Looking at the horizon, an apparent line is the natural authority we rely upon to separate earth and sky. It is deceiving in its precision, often transcendent in its effect. Recently, I made a trip to the Harwood Museum in Taos, New Mexico to visit the Agnes Martin Gallery. The calm authority of the space conjured up similar feelings, as I studied a series of Martin’s paintings and discovered expanding qualities in defiance of their spare forms.
“We live a transcendental life all the time, all day long.” —Agnes Martin
Sitting on a small bench in the center of the octagonal space, I was reminded of a visit to the Rothko Chapel in Houston a number of years ago. Both places invoke feelings of reverence, perhaps eclipsed here by a surprising sense of lightness. Designed according to the artist’s wishes, the gallery features a series of seven paintings completed in the early 1990s when Martin returned to live in Taos. An oculus installed overhead and four Donald Judd benches placed beneath guide viewers in an experience best described by Martin’s own phrasing: “trembling and sensitive images are as though brought before our eyes even as we look.”
While the artist’s clarity of vision emphasized a non-objective approach, I could not help but relate these paintings back to the surrounding environment. A series of repeating horizon lines emerged; undoubtedly, inspired by the daily views I’ve experienced since arriving in Santa Fe. The surrounding mountains and ridges create a series of long, undulating lines, rising and falling like illegible script. This aspect is one of my favorite things about this landscape, contributing to its unique sense of place.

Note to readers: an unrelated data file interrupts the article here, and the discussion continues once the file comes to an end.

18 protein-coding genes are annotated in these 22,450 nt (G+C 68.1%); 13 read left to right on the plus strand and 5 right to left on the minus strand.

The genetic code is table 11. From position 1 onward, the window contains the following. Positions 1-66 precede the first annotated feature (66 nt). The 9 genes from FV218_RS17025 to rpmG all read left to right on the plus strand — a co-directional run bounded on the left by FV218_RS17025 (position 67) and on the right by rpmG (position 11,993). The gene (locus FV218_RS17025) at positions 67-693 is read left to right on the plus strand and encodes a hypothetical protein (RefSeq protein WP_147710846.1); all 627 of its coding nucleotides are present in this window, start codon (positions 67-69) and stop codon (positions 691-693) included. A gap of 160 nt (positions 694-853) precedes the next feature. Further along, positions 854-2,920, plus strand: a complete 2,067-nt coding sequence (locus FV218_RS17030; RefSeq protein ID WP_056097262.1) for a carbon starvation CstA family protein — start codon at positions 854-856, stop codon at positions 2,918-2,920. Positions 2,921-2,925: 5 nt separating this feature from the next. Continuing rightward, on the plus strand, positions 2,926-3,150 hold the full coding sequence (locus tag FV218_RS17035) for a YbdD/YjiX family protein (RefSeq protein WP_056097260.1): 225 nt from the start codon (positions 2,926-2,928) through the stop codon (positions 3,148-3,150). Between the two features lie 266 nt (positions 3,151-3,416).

Since visiting the Harwood, I’ve been thinking about Agnes Martin’s hermetic working methods and the dynamics of relationship between artist and place. For her, the solitude found in this landscape was vital to the pursuit of a vacant mind and emotion in the abstract. Martin aimed to detach from the world and its ideas in order to realize her artistic vision and embody her unique worldview. One might argue that she was in but not of this place, though she is now highly revered as part of its history. Others could say that in the creation of her paintings, she sought to provide us with a sense of freedom from complications of the involved life. This trajectory raises interesting questions about the notion of authority in relation to artistic practice, both in terms of how we define our aesthetic vision and the agency we have (or seek) in relation to the respective communities we work in.
When art historians and critics address Martin’s paintings, variations of the word “phenomenon” often appear. Rosalind Krauss spoke of her use of the grid as an “attempt to discover—at the level of pure abstraction—the objective conditions, or the logical grounds of possibility, for the purely subjective phenomenon of vision itself.” In her introductory essay for Martin’s 2006 exhibition at the Dia Art Foundation, curator Lynne Cooke described paintings that “vestigially evoke the phenomenal world” with their elusive contemplative moods and delicately atmospheric spaces.
A phenomenon is something known through the senses rather than by thought or intuition. If we step into the scientific realm, this definition extends to events of scientific interest—elements of natural phenomena such as the weather, or say, the effects of atmospheric conditions on the horizon line. Considering my own work, I realize how often I’ve embraced the elements of chance in its creation. Thus far, the authority I’ve unwittingly sought has been that of a quick and responsive approach rather than a sustained and overarching vision.